5: Stay Active

Rather than swaddling yourself up in every blanket you own to rewatch Stranger Things on Netflix for the twelfth time, consider exploring the many different activities that are available during the winter months. Check out indoor farmers markets for fresh and local ingredients. Buy tickets to a live theatre production, visit a local art gallery, or try a painting or pottery class. Many of these activities are overlooked during the summer when patios and beaches beckon us outside, and a number of unique hobbies are only available in the winter.

6: Stay social

Like many other animals that hibernate during the colder temperatures, the urge to isolate and withdraw is strong in winter, and Seasonal Depression can accentuate this compulsion to an exaggerated degree. It is tempting to go into full hermit-mode, but continuing to stay social despite the tendency towards introversion can help ease the symptoms of Seasonal Affective Disorder and make navigating the discomforts a little less painful. There are plenty of fun and relatively stress-free things to do during the winter months that will help keep you engaged and feeling connected so that you don’t have to suffer alone. Plan a weekly potluck or board game night with friends, or a consider joining a book club. Make a point of attending parties and other gatherings, if only for the change of scenery and a few hours of company.

7: Go Somewhere

Nothing breaks the monotony of 8 months of blizzards and – 30-degree weather like hopping a plane to Tahiti. Planning for a long distance getaway mid-season can give you something positive to look forward to, and will provide some much needed R&R, sunshine, and a real change of scenery to counter the dreary winter blues. Taking a break from the daily work and life routine will help as well. Having something exciting to look forward to can be a great mood booster, and the expectation and anticipation will give you something exciting to motivate you and keep you thinking positively.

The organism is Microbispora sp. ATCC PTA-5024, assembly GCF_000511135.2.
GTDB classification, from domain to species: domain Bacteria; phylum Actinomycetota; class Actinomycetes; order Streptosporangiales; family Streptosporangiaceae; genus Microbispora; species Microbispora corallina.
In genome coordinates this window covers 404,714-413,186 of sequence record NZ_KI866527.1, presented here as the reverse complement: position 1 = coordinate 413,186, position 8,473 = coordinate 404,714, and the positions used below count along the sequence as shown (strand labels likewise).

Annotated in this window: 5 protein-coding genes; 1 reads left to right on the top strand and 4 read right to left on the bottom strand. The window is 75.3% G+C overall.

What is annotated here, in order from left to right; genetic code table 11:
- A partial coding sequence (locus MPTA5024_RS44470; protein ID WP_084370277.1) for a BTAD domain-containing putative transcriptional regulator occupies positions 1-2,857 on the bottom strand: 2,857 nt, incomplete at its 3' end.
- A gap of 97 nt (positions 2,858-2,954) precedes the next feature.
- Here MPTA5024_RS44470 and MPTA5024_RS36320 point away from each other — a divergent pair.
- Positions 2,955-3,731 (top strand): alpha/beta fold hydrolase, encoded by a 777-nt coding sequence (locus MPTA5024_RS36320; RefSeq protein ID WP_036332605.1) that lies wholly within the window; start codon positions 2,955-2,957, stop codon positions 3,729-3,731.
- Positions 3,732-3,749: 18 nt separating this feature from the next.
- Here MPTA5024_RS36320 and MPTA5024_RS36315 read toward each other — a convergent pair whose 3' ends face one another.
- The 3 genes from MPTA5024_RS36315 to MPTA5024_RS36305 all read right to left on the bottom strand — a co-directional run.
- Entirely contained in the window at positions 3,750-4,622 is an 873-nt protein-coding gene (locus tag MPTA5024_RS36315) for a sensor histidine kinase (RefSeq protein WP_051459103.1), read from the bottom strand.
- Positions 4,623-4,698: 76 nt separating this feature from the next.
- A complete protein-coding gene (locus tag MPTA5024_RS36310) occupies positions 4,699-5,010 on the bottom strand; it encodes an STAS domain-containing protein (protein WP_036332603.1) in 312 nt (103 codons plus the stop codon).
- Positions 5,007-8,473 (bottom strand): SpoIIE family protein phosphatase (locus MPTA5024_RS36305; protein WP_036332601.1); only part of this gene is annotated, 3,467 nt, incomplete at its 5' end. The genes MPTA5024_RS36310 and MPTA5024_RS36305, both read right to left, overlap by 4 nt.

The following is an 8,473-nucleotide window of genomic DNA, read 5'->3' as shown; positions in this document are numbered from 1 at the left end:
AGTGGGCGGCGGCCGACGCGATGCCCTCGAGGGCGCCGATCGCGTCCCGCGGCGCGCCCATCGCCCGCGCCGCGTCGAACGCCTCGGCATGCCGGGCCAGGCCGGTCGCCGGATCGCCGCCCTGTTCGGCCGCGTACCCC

8: Vitamins

Vitamins and supplements may be helpful additions in managing seasonal mood disorders, as many of these substances are limited or reduced during the winter months due to lack of sun exposure. Vitamin D supplementation is commonly recommended by doctors in Canada as a factor in maintaining good health and warding off deficiency. It is the easiest way to raise levels during the winter months when sun exposure is limited, and it is available at most drug stores at health food stores.

5-HTP, an amino acid and nutritional precursor to serotonin synthesis, has been studied for its possible positive contributions as a treatment for depression. Some anecdotal evidence suggests it may be helpful to manage symptoms of SAD that are thought to be caused by low serotonin levels, but further studies are needed to confirm this. Supplementing with 5-HTP can have unwanted side-effects and possible drug interactions, so it is recommended to check with your doctor or pharmacist before taking it.

9: Therapy

If Seasonal Depression symptoms are quite severe, speaking with a trained psychologist, counsellor, or psychiatrist may be more beneficial than navigating the issue alone. In some cases, Seasonal Depression can be positively influenced by treatments like Cognitive Behavioural Therapy, a method in which a person learns to better identify negative recurring thoughts and patterns of behaviour. Over time, this greater self-awareness allows the person to change these beliefs, attitudes, and to more positive ones. In extreme cases, your therapist might suggest treatment with SSRI’s or other anti-depressant medication.


Coping with Seasonal Mood Disorders means taking a page from the world of intuition. In the winter months our bodies and minds slow down because they have no other choice; they are wired to respond to changes in nature and the proverbial cycles all of us are inherently attuned to. Our bodies struggle to remain energized and to keep up with a pace most of us carry on all year out of necessity.

Daylight savings might propose to be well intended, but the truth is that this lack of light results in less energy for us to power our activities and ourselves. Responding to these seasonal fluctuations means engaging in activities that continue to promote and encourage your mental and physical well-being, and being patient with yourself and those you love.

If you or someone you know is struggling with Seasonal Depression, consider the suggestions above to help cope. If your symptoms worsen, or you are experiencing thoughts of self-harm, talk to someone like a trusted friend or family member, a therapist, or try contacting one of the helplines listed below.

For access to worldwide crisis hotlines, visit:


Article written by Lindsay S. Dunlop